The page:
Urgent Museum Notice

Art Fix Friday: February 26, 2021

Blog Category:  Art Fix Friday
A black-and-white photograph of a light-skinned adult woman holding a newspaper with news about World War II. She wears a coat and her short, curly hair is caught in the wind.

At the Speed Art Museum in Louisville, Kentucky, a new exhibition, opening April 7, will reflect on the life of Breonna Taylor, her killing in 2020, and the year of protests that followed. Promise, Witness, Remembrance is guest-curated by Allison Glenn, who engaged two advisory groups—a local committee of Louisville community members, artists, and activists; and a national group of artists and activists including Amy Sherald and Theaster Gates—to establish the curatorial framework.

A medium-skinned woman with long, brown spiral curl hair stares at the camera with her hands on her hips. She wears a black shirt and a silver statement necklace.
Promise, Witness, Remembrance guest curator Allison Glenn; Photo courtesy of the Speed Art Museum

Details about the show are forthcoming. Speed Director Stephen Reily said, “A museum like ours should never live in isolation from what’s going on in the city… because we believe that great art and artists can help the city, we were hungry…to find a way to address it.”

Front-Page Femmes

Frieze has awarded Precious Okoyomon, artist, poet, and chef, the 2021 Frieze Artist Award; the artist will create a new commission at this year’s fair in New York.

The New York Times interviews Lorraine O’Grady on the cusp of her first major retrospective, Both/And, opening next month at the Brooklyn Museum.

Artnet interviews art historian Bridget R. Cooks about how structural change in museums can bring more equity to African diaspora art and artists.

For Vogue’s March 2021 issue, Daughters of the Dust (1991) filmmaker Julie Dash cast musical duo Chloe x Halle in a Nigerian folktale.

Monday’s Google Doodle honored Zitkala-Ša, a Native American musician, writer, and activist on her 145th birthday.

A Google Doodle featuring a charcoal sketch of a Native American Woman with long straight hair staring at the viewer; colorful illustrations of a violin, red birds, teepees, and a sun frame the words "Google" drawn in geometric black and green.
Native American artist Chris Pappan’s Google Doodle of Zitkala-Ša

Artnet examines the work of Gee’s Bend quilter Lola Pettway, who practices in “a centuries-long continuum of honor and tradition.”

The New Republic explores the history of New York City’s famed Barbizon Hotel, known for serving Joan Didion, Sylvia Plath, Betsey Johnson, and other women creatives; it is the subject of a forthcoming book by Paulina Bren.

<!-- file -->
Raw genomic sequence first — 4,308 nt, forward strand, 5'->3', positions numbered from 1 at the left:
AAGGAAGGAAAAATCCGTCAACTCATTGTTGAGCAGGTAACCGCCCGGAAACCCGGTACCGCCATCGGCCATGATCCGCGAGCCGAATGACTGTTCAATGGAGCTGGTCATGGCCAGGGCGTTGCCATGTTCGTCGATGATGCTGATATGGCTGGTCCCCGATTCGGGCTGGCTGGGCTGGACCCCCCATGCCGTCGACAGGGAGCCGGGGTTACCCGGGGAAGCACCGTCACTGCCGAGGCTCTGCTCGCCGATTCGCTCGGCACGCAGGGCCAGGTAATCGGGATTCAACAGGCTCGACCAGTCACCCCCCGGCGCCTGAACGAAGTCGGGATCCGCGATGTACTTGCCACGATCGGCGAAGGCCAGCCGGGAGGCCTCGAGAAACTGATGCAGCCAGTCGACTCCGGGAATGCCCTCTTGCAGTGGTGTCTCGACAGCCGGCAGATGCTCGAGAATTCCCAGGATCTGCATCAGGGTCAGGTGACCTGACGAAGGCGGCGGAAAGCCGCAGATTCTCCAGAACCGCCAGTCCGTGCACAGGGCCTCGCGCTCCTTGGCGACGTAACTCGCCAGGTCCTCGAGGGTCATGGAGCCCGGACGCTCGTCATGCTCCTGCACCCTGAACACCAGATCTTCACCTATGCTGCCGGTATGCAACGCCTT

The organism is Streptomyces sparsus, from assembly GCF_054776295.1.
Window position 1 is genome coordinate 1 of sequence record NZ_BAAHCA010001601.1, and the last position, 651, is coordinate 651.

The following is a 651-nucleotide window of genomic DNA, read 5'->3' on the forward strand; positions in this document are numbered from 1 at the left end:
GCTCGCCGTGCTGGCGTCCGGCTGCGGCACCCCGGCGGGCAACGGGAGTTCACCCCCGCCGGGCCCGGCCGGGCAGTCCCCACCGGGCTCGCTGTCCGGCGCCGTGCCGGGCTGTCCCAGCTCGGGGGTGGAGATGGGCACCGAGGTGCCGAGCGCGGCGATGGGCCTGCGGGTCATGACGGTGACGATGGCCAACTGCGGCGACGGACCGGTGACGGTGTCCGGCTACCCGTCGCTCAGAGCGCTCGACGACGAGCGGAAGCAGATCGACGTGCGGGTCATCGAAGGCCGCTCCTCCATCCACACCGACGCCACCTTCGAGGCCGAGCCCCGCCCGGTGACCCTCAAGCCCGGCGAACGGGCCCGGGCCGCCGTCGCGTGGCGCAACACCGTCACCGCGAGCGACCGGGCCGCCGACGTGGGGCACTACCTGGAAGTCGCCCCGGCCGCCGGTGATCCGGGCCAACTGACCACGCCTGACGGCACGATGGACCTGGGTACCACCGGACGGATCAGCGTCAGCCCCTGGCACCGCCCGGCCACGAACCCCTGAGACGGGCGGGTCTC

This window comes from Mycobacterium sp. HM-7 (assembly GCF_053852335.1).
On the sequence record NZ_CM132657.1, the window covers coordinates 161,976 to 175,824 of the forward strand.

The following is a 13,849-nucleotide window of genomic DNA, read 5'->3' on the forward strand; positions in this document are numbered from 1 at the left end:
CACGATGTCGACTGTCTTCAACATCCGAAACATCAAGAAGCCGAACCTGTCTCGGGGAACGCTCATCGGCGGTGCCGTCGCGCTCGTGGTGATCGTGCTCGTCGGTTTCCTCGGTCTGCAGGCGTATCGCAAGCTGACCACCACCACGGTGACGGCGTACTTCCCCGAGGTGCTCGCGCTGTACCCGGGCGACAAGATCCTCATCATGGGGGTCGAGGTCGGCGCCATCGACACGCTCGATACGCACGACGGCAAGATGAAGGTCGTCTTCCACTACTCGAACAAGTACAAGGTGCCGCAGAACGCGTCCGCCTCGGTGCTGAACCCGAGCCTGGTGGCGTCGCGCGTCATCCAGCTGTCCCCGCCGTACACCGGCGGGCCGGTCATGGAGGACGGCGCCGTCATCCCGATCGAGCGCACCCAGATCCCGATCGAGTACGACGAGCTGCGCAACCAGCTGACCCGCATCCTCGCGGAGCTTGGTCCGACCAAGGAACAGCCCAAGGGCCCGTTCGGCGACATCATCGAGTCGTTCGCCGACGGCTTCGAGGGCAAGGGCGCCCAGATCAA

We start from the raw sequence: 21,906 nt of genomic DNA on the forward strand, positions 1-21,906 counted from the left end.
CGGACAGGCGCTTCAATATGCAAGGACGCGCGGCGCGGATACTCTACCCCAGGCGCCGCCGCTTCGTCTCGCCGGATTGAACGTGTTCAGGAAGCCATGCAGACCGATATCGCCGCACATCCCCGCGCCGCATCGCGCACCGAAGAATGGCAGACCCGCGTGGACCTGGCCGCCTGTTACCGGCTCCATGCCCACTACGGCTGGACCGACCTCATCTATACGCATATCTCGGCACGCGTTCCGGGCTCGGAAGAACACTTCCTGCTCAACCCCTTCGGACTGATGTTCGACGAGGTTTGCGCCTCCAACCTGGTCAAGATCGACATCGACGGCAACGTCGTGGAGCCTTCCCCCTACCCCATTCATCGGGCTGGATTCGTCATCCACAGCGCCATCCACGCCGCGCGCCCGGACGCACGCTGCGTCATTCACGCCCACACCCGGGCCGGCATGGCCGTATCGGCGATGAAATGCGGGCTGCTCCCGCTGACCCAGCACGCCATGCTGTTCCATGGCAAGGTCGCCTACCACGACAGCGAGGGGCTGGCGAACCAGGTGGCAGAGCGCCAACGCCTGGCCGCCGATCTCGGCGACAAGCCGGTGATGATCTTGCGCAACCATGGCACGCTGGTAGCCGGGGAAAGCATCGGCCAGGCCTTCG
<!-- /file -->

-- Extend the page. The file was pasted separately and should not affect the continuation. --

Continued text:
ARTnews interviews curators Rita Gonzalez (Los Angeles County Museum of Art) and Mari Carmen Ramirez (Museum of Fine Arts, Houston) about issues facing museum curators during the pandemic, the importance of Latinx art, and more.

Hyperallergic reviews Ragna Bley’s “cerebral, swirling” abstract paintings, currently on view at Downs & Ross in New York City.

Shows We Want to See

At the Friends Indeed Gallery/Four One Nine in San Francisco, Jiab Prachakul: 14 Years presents a significant new body of work exploring the nuances of Asian diasporic representation through a series of intimate portraits. This is the first U.S. solo exhibition for the Thai artist, who approaches the complexity of identity and authenticity through figurative painting. On view through April 30. Artnet recently profiled the artist.

A figurative painting of a woman of Asian descent seated on a low chair with her legs crossed; she looks confidently at the camera from behind stylish sunglasses that sit low on her nose. Behind her a male figure stands, though his head is cropped. He wears athletic-looking clothing and socks and sandals. An escalator is in the background behind them.
Jiab Prachakul, Stand-by (2020); Photo courtesy of Friends Indeed Gallery, San Francisco

At the Momentary, part of the Crystal Bridges Museum of American Art in Bentonville, Arkansas, Sarah Cain: In Nature presents 10 colorful installations, including abstract works on canvas, functional floor paintings, sculpture, and a stained-glass window. The site-responsive exhibition was inspired by the raw state of the former factory building that the Momentary occupies. On view through May 30. Vogue recently profiled the artist, who will soon take over the National Gallery of Art’s East Building Atrium as it undergoes a major renovation.

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